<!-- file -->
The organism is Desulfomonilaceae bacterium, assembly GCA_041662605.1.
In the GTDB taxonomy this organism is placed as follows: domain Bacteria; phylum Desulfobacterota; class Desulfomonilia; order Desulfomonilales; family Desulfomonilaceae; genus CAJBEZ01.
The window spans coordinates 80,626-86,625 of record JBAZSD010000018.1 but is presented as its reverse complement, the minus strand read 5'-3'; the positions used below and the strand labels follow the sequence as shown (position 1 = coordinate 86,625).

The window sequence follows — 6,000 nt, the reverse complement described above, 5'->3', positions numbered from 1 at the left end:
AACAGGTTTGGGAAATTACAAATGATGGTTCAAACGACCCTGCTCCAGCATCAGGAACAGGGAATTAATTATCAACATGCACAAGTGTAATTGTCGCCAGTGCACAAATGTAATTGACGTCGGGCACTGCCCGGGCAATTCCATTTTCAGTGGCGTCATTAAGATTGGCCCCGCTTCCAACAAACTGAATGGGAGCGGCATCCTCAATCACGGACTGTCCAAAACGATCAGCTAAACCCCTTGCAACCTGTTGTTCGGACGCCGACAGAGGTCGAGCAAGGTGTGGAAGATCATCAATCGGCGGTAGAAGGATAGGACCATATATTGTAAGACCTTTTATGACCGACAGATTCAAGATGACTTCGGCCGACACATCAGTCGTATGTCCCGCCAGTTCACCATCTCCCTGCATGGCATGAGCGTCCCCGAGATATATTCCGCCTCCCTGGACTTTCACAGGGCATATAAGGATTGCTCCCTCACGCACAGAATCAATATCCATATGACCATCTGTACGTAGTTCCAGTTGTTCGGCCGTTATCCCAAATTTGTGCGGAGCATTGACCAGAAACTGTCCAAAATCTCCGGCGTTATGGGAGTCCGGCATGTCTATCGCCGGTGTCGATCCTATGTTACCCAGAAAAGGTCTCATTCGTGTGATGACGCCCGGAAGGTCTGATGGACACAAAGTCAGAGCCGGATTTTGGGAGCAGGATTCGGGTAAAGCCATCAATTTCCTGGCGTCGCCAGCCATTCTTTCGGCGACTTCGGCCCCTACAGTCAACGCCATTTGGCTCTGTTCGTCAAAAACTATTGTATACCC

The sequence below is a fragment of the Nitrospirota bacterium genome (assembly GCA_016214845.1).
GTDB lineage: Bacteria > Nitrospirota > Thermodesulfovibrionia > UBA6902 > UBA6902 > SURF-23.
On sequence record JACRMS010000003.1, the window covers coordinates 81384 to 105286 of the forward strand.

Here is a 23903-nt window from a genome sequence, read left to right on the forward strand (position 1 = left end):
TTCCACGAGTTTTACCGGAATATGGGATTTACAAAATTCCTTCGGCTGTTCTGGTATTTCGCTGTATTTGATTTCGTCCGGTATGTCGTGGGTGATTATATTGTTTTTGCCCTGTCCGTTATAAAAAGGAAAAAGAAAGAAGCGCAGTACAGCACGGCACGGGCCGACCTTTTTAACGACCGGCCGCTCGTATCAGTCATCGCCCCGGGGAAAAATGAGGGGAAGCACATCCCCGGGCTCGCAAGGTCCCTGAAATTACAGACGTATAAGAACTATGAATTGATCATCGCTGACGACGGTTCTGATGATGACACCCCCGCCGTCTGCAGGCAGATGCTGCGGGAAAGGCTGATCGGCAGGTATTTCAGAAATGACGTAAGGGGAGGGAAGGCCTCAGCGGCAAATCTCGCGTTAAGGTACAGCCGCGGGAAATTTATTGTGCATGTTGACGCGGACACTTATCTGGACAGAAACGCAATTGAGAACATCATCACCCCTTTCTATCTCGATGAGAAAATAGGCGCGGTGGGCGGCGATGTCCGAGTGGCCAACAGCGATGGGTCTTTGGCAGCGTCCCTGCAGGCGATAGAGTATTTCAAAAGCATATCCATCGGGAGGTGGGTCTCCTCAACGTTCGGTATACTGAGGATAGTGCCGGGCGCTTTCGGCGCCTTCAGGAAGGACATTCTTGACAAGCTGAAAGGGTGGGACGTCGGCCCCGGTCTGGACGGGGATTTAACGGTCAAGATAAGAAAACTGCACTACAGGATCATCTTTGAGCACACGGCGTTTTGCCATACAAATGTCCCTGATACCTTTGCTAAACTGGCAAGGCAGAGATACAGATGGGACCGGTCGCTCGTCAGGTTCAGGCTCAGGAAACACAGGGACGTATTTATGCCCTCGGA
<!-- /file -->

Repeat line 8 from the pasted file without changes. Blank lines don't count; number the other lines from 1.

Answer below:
On sequence record JACRMS010000003.1, the window covers coordinates 81384 to 105286 of the forward strand.